Any person claiming to be proprietor of a mark used or proposed to be used by that person can file an application for registration. The application may be made in the name of individual, partner of a firm, a company, any government department, and or even in the name of joint applicants. The service provider can apply for registration of the word mark or as a logo mark along with certain artistic matter or both. The advantage of applying for a word mark is that if the Registry grants registration of the mark the applicant gets exclusive rights to use/represent mark in any manner they wish and they would also be in a position to stop others from using any mark identical or deceptively similar to their mark represented in any manner whatsoever.
After filing the application, the Registry would allot a number for application. This would also be the registration number if the mark is registered and the registration will have retrospective effect from the date of application. The entire process from filing of application until getting the registration certificate normally takes about 2-3 years depending upon the nature of objections and oppositions.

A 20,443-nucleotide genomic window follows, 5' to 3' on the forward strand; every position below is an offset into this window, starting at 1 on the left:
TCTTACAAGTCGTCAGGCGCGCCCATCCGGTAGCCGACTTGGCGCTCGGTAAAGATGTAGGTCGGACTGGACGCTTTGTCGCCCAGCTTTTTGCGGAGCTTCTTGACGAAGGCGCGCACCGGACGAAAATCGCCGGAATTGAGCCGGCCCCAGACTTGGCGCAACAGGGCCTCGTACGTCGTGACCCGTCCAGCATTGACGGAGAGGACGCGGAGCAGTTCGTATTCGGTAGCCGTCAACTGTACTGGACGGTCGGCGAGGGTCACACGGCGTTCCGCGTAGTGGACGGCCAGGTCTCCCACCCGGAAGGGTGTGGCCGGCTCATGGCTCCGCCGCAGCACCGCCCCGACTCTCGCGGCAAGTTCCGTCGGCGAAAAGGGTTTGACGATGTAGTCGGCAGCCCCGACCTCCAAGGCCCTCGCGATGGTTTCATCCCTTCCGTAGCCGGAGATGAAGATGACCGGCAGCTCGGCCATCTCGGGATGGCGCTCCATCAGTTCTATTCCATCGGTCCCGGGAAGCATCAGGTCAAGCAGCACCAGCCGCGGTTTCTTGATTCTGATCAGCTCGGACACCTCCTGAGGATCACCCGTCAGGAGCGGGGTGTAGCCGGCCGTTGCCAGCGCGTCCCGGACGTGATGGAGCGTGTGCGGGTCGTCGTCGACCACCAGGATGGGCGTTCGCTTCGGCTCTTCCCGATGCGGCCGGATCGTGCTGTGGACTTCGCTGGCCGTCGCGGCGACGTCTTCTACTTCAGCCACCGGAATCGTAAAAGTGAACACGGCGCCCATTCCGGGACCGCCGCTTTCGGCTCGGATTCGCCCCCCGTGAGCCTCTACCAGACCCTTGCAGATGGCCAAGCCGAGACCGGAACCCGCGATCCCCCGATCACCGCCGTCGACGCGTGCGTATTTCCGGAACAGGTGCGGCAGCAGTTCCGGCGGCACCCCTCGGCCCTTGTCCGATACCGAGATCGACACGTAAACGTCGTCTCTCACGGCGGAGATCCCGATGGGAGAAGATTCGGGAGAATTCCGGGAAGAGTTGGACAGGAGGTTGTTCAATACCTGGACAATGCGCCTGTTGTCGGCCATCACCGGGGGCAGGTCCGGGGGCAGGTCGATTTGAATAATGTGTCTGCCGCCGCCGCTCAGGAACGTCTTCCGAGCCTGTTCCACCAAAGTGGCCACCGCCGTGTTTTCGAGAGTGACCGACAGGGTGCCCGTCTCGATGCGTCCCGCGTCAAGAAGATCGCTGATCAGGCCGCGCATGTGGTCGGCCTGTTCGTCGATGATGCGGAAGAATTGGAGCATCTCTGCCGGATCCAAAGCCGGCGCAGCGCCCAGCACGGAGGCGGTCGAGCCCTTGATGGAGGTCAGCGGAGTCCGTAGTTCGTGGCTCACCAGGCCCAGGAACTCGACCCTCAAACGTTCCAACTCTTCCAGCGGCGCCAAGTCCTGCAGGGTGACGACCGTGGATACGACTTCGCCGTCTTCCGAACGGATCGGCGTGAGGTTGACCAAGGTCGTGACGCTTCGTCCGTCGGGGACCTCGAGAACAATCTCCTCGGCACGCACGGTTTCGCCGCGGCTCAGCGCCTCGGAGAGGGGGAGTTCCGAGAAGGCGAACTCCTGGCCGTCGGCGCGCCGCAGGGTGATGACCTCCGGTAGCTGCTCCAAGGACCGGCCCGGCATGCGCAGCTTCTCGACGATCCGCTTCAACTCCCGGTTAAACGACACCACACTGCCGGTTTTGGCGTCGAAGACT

The scope of infringement has been widened. One of the important changes under the new Act has been to make it clear that use of a registered trade mark as part of a company name or business name will constitute trade mark infringement. This is quite useful for IP owners since, with the growth of the service industry in the last 10 years, there has been a growing tendency for infringers to adopt well-known marks as part of their trade name.
The new Act will provide much greater certainty. The level of penalties for criminal acts of infringement has been increased considerably. Under the old Act, trade mark offences were classified as non-cognizable. The new Act has made the offences cognizable and non-bailable and also the police have the powers to arrest a counterfeiter during raids on his premises, a move widely welcomed by IP holders.
Intellectual property is rapidly becoming one of the most valuable assets of an entity and it is important to clearly identify it. It may be a name, logo or a design. Failure to protect it, or to do so early enough, may put your Intellectual property right at risk. Identify and value your service marks and ensure they are itemized in your business plan.
(The author is an advocate and IPR Attorney with Lawyers’ Arcade, Corporate and Trademark Attorneys, Kochi and Bengaluru. He can be reached at